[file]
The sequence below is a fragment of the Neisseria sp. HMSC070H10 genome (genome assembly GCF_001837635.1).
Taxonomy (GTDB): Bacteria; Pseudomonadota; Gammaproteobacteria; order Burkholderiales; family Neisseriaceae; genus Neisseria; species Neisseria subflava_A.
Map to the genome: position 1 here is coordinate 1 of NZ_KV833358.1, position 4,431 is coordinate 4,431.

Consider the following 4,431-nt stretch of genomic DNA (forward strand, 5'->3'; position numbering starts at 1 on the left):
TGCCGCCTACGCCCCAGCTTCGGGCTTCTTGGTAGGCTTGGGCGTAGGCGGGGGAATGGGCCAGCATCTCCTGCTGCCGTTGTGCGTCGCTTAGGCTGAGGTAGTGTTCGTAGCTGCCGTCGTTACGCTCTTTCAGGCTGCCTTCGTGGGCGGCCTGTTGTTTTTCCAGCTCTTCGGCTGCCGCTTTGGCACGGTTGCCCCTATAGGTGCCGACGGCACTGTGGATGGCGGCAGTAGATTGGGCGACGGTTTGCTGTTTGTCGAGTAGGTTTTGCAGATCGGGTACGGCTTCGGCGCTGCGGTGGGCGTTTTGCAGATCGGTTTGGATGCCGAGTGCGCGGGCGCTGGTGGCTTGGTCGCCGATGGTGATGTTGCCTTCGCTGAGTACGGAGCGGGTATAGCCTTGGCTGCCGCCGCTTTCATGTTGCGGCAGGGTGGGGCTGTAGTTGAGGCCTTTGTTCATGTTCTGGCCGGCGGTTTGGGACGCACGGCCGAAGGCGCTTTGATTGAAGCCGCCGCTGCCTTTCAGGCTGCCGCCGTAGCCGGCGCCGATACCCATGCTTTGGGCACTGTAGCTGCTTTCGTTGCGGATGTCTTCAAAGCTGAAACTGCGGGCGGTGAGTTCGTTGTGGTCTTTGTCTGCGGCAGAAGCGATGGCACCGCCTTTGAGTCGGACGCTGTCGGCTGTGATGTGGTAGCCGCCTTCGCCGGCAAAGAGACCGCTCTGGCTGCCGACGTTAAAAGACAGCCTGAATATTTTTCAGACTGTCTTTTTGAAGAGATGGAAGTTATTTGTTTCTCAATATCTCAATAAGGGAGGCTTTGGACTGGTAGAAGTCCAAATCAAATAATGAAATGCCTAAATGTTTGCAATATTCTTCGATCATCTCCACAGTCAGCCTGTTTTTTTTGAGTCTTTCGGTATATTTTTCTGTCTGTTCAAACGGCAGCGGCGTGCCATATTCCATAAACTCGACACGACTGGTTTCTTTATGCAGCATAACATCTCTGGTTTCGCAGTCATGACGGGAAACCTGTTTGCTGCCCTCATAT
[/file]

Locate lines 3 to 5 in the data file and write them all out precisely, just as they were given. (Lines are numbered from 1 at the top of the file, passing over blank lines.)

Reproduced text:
Map to the genome: position 1 here is coordinate 1 of NZ_KV833358.1, position 4,431 is coordinate 4,431.

Consider the following 4,431-nt stretch of genomic DNA (forward strand, 5'->3'; position numbering starts at 1 on the left):
TGCCGCCTACGCCCCAGCTTCGGGCTTCTTGGTAGGCTTGGGCGTAGGCGGGGGAATGGGCCAGCATCTCCTGCTGCCGTTGTGCGTCGCTTAGGCTGAGGTAGTGTTCGTAGCTGCCGTCGTTACGCTCTTTCAGGCTGCCTTCGTGGGCGGCCTGTTGTTTTTCCAGCTCTTCGGCTGCCGCTTTGGCACGGTTGCCCCTATAGGTGCCGACGGCACTGTGGATGGCGGCAGTAGATTGGGCGACGGTTTGCTGTTTGTCGAGTAGGTTTTGCAGATCGGGTACGGCTTCGGCGCTGCGGTGGGCGTTTTGCAGATCGGTTTGGATGCCGAGTGCGCGGGCGCTGGTGGCTTGGTCGCCGATGGTGATGTTGCCTTCGCTGAGTACGGAGCGGGTATAGCCTTGGCTGCCGCCGCTTTCATGTTGCGGCAGGGTGGGGCTGTAGTTGAGGCCTTTGTTCATGTTCTGGCCGGCGGTTTGGGACGCACGGCCGAAGGCGCTTTGATTGAAGCCGCCGCTGCCTTTCAGGCTGCCGCCGTAGCCGGCGCCGATACCCATGCTTTGGGCACTGTAGCTGCTTTCGTTGCGGATGTCTTCAAAGCTGAAACTGCGGGCGGTGAGTTCGTTGTGGTCTTTGTCTGCGGCAGAAGCGATGGCACCGCCTTTGAGTCGGACGCTGTCGGCTGTGATGTGGTAGCCGCCTTCGCCGGCAAAGAGACCGCTCTGGCTGCCGACGTTAAAAGACAGCCTGAATATTTTTCAGACTGTCTTTTTGAAGAGATGGAAGTTATTTGTTTCTCAATATCTCAATAAGGGAGGCTTTGGACTGGTAGAAGTCCAAATCAAATAATGAAATGCCTAAATGTTTGCAATATTCTTCGATCATCTCCACAGTCAGCCTGTTTTTTTTGAGTCTTTCGGTATATTTTTCTGTCTGTTCAAACGGCAGCGGCGTGCCATATTCCATAAACTCGACACGACTGGTTTCTTTATGCAGCATAACATCTCTGGTTTCGCAGTCATGACGGGAAACCTGTTTGCTGCCCTCATAT